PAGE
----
One of the readings for this Sunday is Jesus’ raising of Lazarus. There is so much that is powerful in this story, but one of the images I am grateful for is that of Jesus weeping. Think about it – Jesus knows he has the power to raise Lazarus back to life and yet, he still weeps.
Why? Is he weeping for the statement Martha has just made upon his request that they open the tomb – “Lord, he’s been dead four days; there will be a stench.” Is he crying for all those before and yet to come? For the brokenness and sadness and stench of that which brings death and so often before its time into people’s lives?
Is he weeping for us because he knows how hard it is for us to weep for ourselves? And why is that? Over the last month there have been two people who have apologized to me for tearing up about sorrows in their lives. From my point of view, a full-blown wailing would be warranted.
Crying needn’t be an exercise in self-pity, but a way in which we enter the cross of our lives where Christ is waiting to meet us. Isn’t it there in the darkness that we most fully see the light? Isn’t it there where we stop trying to keep it together and let God pick up the pieces and put us back together?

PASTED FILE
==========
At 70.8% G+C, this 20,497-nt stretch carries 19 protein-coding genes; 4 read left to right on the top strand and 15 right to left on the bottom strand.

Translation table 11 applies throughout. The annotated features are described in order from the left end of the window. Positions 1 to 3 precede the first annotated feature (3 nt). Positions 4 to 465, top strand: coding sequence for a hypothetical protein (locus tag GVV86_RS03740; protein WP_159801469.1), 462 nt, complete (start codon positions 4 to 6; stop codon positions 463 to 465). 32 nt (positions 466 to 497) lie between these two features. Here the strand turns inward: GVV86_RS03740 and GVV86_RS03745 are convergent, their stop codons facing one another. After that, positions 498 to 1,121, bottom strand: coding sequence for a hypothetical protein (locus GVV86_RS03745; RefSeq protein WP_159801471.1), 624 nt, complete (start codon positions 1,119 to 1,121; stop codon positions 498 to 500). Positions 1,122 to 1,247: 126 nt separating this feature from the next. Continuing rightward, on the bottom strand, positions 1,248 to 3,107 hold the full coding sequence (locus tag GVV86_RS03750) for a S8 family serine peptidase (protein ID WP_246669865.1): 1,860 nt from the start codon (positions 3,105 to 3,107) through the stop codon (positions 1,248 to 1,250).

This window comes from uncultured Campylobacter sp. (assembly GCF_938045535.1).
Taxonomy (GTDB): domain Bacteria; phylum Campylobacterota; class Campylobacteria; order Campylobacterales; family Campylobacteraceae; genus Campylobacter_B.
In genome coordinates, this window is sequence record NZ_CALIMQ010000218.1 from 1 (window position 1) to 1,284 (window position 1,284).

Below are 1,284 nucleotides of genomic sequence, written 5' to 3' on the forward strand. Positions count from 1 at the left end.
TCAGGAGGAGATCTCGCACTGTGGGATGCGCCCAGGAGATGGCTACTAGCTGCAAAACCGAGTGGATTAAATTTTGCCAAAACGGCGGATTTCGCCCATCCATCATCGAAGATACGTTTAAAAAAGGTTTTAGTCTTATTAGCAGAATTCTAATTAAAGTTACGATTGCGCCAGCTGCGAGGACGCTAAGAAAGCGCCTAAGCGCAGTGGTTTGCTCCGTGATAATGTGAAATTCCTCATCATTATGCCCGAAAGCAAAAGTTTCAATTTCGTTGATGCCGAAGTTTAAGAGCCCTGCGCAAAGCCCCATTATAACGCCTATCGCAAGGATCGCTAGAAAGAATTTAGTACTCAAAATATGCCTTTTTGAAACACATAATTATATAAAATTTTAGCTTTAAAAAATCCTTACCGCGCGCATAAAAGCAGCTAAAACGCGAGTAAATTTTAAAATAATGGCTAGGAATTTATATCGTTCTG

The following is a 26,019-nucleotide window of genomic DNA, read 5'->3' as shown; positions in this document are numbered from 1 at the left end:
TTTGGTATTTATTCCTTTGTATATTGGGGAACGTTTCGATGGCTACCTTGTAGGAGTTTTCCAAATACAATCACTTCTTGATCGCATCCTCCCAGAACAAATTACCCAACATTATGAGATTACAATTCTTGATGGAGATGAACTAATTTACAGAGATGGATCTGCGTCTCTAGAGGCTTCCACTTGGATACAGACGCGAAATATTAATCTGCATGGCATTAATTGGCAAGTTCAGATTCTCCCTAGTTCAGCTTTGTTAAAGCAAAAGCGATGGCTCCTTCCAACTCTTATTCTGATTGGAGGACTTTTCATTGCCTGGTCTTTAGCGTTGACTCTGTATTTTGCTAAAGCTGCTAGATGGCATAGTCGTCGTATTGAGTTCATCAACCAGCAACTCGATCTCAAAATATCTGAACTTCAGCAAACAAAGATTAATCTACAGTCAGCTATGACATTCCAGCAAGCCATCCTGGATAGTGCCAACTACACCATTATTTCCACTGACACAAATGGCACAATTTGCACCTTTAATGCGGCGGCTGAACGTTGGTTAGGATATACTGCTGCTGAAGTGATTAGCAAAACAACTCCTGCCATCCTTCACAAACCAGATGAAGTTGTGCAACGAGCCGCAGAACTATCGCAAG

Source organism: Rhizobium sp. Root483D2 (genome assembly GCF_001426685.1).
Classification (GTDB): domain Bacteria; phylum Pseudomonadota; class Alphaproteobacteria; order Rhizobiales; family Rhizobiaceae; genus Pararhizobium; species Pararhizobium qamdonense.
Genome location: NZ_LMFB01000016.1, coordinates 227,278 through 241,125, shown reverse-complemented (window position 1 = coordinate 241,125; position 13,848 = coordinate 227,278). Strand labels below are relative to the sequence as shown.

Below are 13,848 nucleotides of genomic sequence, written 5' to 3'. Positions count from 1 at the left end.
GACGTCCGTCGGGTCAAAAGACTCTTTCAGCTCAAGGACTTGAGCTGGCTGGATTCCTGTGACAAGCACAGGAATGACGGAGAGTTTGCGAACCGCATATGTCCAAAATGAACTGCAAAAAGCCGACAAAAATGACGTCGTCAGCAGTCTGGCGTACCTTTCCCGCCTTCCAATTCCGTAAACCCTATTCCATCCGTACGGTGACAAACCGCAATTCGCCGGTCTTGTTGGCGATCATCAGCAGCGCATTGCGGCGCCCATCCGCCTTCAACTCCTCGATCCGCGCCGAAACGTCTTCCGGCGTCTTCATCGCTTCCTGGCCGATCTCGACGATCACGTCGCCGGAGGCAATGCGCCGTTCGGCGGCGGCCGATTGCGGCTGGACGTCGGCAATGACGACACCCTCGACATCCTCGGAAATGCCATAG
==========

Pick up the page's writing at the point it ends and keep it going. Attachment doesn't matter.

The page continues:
If we need it, Jesus’ weeping gives us permission to do the same trusting the promise that weeping shall be transformed into laughter and sorrow into joy. As the Psalmist sings it: “You have turned my mourning into dancing; you have taken off my sackcloth and clothed me with joy.”
So, this All Saints’ Sunday when you come to the entrance of the sanctuary and discover candles, light one for a loved one you have lost this year or light one for yourself, you saint you. Feel sad; grieve your losses; and hear the promises of God who wants to clothe you with joy, feed you with love, and remind you that He will raise you up on this and on the last day.
- Pastor Dianne